Requirements of animal disease notification process

It is important that all livestock keepers familiarise themselves with the symptoms of notifiable diseases. These are diseases that because of their seriousness must, where there is any suspicion, be notified immediately to the Divisional Veterinary Manager of Animal and Plant Health Agency (APHA a DEFRA agency). In Buckinghamshire and Surrey the number to call is 01284 778150.

For more information please see the following information from the Department for Environment, Food and Rural Affairs (DEFRA) and

Avian Flu information

Update 29 November 2021

Latest situation: UK wide housing measures introduced by Defra to protect poultry and captive birds against avian flu after the disease was detected in captive birds at several premises across the UK.

New housing measures, which came in to force on Monday, 29 November 2021, mean it is now a legal requirement for all bird keepers across the UK to keep their birds indoors wherever possible (netting over larger areas).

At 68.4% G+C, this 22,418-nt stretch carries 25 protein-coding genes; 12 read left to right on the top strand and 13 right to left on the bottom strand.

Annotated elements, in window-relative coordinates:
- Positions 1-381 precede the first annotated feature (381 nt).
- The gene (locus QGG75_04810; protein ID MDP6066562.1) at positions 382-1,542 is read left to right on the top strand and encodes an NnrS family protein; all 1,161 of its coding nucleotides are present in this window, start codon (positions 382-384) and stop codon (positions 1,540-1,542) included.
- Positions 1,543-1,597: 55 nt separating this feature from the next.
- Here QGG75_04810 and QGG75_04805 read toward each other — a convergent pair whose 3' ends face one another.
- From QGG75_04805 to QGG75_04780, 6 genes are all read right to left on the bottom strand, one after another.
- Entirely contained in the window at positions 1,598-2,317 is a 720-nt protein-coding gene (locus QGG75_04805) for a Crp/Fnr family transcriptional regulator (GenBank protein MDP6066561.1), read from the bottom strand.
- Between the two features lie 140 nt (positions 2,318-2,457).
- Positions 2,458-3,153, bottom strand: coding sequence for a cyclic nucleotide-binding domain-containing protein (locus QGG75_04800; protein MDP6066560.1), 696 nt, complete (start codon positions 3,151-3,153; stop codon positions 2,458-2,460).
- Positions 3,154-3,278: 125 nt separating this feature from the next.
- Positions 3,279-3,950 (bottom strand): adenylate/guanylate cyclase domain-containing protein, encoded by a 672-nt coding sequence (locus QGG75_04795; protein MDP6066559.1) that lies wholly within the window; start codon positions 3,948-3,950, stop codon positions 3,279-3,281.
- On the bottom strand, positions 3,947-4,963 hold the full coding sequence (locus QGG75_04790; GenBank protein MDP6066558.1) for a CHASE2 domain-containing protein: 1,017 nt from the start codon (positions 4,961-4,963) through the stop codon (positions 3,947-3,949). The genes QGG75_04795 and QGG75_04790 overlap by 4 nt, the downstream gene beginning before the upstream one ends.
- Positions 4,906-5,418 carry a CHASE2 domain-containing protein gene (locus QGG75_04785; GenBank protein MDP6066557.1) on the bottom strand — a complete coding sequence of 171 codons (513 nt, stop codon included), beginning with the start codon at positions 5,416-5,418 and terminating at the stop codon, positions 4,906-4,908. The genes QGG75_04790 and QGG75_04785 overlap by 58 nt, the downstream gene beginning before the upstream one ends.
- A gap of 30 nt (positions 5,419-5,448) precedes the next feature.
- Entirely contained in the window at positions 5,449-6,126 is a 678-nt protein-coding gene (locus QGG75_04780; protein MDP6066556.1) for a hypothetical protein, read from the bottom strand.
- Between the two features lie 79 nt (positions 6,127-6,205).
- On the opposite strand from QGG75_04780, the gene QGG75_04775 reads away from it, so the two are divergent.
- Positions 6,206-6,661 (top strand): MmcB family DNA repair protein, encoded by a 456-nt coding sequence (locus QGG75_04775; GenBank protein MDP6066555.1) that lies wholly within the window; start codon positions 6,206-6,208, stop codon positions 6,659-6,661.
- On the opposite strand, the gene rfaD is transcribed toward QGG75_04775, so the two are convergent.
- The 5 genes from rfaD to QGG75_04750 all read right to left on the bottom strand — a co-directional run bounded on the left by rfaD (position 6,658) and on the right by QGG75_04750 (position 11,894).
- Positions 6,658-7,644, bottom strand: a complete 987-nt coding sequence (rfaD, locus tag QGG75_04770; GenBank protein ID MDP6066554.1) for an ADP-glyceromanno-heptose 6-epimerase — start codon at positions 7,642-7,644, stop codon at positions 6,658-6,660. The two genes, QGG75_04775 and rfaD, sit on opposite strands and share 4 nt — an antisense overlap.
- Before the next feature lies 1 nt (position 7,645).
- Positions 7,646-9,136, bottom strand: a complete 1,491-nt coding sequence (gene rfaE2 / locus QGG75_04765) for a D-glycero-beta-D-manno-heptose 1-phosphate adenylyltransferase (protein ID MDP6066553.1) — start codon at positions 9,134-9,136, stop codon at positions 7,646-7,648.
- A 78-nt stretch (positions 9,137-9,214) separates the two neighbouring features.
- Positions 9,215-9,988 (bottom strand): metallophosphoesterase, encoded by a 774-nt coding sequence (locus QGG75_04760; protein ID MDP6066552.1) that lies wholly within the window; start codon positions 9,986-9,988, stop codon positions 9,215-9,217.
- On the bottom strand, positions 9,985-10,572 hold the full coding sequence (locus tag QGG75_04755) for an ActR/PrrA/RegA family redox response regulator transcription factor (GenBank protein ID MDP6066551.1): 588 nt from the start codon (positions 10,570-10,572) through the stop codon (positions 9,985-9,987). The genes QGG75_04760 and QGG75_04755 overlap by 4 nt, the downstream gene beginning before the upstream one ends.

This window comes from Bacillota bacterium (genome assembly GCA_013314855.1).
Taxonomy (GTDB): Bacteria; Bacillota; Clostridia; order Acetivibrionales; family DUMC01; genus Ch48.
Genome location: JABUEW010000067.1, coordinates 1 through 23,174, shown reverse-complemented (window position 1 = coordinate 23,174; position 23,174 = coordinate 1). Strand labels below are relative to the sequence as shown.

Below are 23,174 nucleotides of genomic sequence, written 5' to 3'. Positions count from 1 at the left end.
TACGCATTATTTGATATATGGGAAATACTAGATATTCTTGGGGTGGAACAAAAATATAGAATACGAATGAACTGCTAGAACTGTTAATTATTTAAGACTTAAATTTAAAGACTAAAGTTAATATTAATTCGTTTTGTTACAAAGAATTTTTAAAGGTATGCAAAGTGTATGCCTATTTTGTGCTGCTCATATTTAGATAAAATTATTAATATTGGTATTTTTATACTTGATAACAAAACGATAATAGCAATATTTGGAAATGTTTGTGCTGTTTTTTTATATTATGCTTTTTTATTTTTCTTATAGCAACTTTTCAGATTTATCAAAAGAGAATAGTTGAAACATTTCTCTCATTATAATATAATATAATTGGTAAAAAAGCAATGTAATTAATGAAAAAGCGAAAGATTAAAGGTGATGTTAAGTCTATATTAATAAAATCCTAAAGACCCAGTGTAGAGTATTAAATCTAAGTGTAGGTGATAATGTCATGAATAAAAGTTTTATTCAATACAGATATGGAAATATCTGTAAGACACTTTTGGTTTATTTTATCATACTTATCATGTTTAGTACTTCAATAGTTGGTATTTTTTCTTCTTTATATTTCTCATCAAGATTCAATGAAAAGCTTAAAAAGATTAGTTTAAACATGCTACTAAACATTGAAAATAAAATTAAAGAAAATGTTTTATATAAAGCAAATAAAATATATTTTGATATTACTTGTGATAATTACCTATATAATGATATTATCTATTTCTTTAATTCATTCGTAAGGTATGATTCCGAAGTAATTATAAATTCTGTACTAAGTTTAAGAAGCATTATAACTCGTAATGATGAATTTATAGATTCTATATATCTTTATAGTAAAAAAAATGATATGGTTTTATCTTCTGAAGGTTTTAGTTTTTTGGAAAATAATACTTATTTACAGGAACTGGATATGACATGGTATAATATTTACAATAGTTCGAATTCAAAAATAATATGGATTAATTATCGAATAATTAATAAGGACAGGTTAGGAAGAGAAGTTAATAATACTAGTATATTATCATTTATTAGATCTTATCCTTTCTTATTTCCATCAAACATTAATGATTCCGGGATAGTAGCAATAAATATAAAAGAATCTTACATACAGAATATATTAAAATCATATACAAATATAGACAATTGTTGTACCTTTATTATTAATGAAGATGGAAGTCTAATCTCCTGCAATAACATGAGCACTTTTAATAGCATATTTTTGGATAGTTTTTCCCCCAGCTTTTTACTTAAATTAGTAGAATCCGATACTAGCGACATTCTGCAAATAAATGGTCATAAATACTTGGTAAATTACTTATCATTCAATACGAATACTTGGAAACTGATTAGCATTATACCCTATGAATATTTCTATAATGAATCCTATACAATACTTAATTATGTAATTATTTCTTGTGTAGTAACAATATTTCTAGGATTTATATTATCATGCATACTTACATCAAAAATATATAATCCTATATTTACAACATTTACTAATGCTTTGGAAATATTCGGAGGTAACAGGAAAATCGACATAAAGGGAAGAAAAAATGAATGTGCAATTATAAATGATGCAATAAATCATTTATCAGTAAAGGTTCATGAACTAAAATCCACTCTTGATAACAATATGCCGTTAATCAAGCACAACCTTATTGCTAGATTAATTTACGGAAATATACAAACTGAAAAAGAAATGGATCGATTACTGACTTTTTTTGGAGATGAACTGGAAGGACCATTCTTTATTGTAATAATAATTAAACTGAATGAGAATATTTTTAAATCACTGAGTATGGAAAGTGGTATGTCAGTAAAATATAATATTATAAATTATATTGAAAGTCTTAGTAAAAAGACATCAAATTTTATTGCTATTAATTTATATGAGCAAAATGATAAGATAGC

While disease restrictions are in place, all bird fairs, markets, shows, exhibitions, races or other gatherings are banned. The use of birds as decoys during bird hunting is banned or strictly limited subject to licence approval by Defra (APHA).

Keepers must continue to undertake strict biosecurity measures to limit the spread of avian flu and eradicate the disease that has primarily been caused by the return of migrating birds to the UK. Keepers must regularly clean and disinfect equipment, clothing and vehicles and limit access to bird areas keeping, in particular, bedding and feeding areas clean.

Only Defra approved disinfectant should be used, such as Jeyes Fluid.


  • Do not touch or pick up any dead or sick birds that you find. If you find dead swans, geese or ducks or other dead wild birds, such as gulls or birds of prey, you should report them to the Defra helpline on 03459 335577.
  • Bird keepers are legally required to immediately report suspicion of avian flu to Defra on 03000 200301.